Driving past the current Native American encampment along Hiawatha Avenue, my thoughts go back to my own Indian ancestry.
As I grew up, I only knew his mother as a “half breed” of Winnebago (now known as Ho Chunk) descent. Thanks to the internet, I have found a newspaper article dated 1919 in which my grandmother, Emma Prescott (1873-1951), talked about her grandfather, Pierre Pauquette (1775-1836), a well-known French fur trader from Portage WI. This week I discovered that her name was Ho A Me No Kau, born about 1757. Her father was Chief White Crow of the Rock River band. How very important a name is! Now I can research her.
And how can we get to personally know any of the residents of the current tent city? Their plait is so anonymous.
I have also learned that Ho A Me No Kau was known as Angelique Boudriaux. Why wasn’t her given Native name sufficient? Ho A Me No Kau’s great grandchildren worked for the government Indian Bureau toward the end of the 1800’s, earning $1,200 a year. Then our government decided to only hire white people to work on the various reservations as teachers, etc. and my relatives & many others lost their jobs.
During this same period, the Native children were being put into boarding schools to hopefully forget their Native heritage – hoping for assimilation. They did indeed learn English and some job skills but they were no longer being nurtured by their own parents. They were removed from their homes, and what long term effects may this have had on Native American children? How might these children’s disrupted family upbringing be possibly impacting their Native American families today as adults?
As I visit the current Native American encampment along Hiawatha Avenue, I am disturbed by the conditions of the encampment. I wonder how this past history is part of the picture of the residents that we see at the encampment. How do we work toward justice & reconciliation of all of these centuries of misdirected & insensitive programs?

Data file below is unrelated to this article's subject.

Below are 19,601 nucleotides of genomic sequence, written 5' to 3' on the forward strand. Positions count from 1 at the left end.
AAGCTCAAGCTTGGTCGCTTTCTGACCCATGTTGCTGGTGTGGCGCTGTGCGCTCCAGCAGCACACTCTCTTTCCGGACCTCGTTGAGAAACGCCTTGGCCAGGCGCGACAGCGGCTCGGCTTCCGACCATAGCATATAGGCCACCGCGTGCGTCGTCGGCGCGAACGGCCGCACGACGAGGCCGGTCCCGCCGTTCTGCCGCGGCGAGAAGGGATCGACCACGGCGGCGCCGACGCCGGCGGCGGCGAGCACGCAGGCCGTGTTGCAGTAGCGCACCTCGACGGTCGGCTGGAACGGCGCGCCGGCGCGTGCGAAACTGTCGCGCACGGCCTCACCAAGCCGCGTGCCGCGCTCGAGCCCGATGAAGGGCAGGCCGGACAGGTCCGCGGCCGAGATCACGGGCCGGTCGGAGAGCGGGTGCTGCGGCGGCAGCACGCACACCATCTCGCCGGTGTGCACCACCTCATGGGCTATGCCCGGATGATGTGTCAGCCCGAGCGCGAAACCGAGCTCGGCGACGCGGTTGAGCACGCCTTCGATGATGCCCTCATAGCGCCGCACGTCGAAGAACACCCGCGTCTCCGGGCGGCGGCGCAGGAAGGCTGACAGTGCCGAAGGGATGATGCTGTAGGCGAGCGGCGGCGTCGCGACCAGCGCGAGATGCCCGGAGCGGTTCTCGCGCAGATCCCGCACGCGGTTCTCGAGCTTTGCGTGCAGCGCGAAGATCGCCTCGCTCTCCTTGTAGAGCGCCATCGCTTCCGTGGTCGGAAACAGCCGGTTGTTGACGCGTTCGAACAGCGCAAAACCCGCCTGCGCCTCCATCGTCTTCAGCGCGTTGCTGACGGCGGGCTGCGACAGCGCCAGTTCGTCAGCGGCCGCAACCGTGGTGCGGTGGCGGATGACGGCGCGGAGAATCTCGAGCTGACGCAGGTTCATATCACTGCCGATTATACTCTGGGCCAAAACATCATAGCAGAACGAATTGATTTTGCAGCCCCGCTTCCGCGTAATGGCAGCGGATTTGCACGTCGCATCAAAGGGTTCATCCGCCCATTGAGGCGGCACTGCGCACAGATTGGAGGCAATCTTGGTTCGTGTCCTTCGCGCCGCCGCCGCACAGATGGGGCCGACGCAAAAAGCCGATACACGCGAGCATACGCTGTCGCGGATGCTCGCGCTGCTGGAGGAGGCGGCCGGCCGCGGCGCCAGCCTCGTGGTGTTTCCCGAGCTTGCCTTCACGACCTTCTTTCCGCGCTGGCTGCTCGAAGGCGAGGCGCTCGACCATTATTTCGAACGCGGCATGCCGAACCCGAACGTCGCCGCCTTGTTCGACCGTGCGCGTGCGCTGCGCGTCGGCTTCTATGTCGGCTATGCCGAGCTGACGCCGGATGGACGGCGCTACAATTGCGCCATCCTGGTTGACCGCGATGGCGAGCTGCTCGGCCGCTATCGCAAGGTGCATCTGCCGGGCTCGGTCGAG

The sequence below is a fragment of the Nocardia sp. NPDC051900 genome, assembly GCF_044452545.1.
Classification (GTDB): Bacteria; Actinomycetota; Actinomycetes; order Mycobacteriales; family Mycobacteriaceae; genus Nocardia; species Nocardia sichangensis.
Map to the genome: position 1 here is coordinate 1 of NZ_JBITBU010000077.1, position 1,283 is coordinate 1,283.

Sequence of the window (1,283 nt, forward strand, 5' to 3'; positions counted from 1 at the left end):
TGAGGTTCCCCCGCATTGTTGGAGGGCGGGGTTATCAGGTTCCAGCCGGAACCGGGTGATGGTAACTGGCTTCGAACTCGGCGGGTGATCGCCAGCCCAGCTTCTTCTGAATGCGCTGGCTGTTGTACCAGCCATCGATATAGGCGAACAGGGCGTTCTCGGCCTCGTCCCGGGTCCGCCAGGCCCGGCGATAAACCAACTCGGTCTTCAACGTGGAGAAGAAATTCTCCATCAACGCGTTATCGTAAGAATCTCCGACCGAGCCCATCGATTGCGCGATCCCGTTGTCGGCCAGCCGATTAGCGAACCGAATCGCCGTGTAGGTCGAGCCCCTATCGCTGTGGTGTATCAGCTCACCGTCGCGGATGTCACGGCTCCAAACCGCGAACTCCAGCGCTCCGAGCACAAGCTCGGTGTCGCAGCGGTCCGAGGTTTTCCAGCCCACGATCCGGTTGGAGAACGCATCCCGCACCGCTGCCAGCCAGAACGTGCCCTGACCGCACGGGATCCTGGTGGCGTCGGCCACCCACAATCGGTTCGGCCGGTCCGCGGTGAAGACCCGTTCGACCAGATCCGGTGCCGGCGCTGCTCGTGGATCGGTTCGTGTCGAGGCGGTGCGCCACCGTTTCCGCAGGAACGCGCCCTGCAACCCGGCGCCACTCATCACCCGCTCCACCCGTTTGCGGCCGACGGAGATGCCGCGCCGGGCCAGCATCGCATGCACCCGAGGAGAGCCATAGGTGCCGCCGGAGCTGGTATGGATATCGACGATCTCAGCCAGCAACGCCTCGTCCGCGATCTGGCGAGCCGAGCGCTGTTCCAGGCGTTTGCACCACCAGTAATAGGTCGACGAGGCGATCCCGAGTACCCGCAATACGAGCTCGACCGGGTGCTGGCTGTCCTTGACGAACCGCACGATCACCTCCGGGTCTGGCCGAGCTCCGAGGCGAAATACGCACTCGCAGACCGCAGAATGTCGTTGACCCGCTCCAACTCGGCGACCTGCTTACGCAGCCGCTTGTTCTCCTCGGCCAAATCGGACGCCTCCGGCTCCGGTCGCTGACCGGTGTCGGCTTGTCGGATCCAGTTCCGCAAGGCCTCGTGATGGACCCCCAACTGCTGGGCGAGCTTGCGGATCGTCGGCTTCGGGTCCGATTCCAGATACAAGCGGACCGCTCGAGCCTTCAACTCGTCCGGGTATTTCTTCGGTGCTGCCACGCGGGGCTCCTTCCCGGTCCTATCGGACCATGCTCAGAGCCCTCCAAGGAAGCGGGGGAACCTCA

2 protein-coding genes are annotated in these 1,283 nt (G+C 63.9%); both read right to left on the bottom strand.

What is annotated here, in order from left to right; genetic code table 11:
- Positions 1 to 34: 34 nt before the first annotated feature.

The Native American Awareness (NAA) Working Group aims at raising consciousness and increasing knowledge about Native American culture, especially in Minnesota. We study the history and special challenges experienced by Indians who remain marginalized in contemporary society. We share what we learn with each other, with other Sisters, Consociates, and interested others and take action when appropriate.
To carry out this mission, the Native American Awareness (NAA) Working Group hopes to:
For more information contact Marty Roers at email@example.com.
Minnesota Supreme Court Justice Anne McKeig joined nearly 200 community members for a rich evening of conversation, ritual, music, justice, and indigenous food on February 8th hosted by the Native American Awareness working group of the CSJ Justice Commission, the church of Gichitwaa Kateri, and Wisdom Ways. The room was filled with Larry and Claire Martin’s gifted flute music and singing along with the smell of sage carried by Native youth for smudging to purify and cleanse the space. As Shawn Phillips from Gichitwaa Kateri said, “Let the sage wash over us and cleanse us.” Larry and Claire Martin, La Courte Oreilles Nation gifted us with flute music and singing of “The Pipe-filling Song” and “The Song of Four Directions” in the Ojibwe language. Maureen Headbird, a member of Leech Lake Nation, pipe carrier and Kateri trustee, blessed the group and opened our evening with a Pipe Ceremony.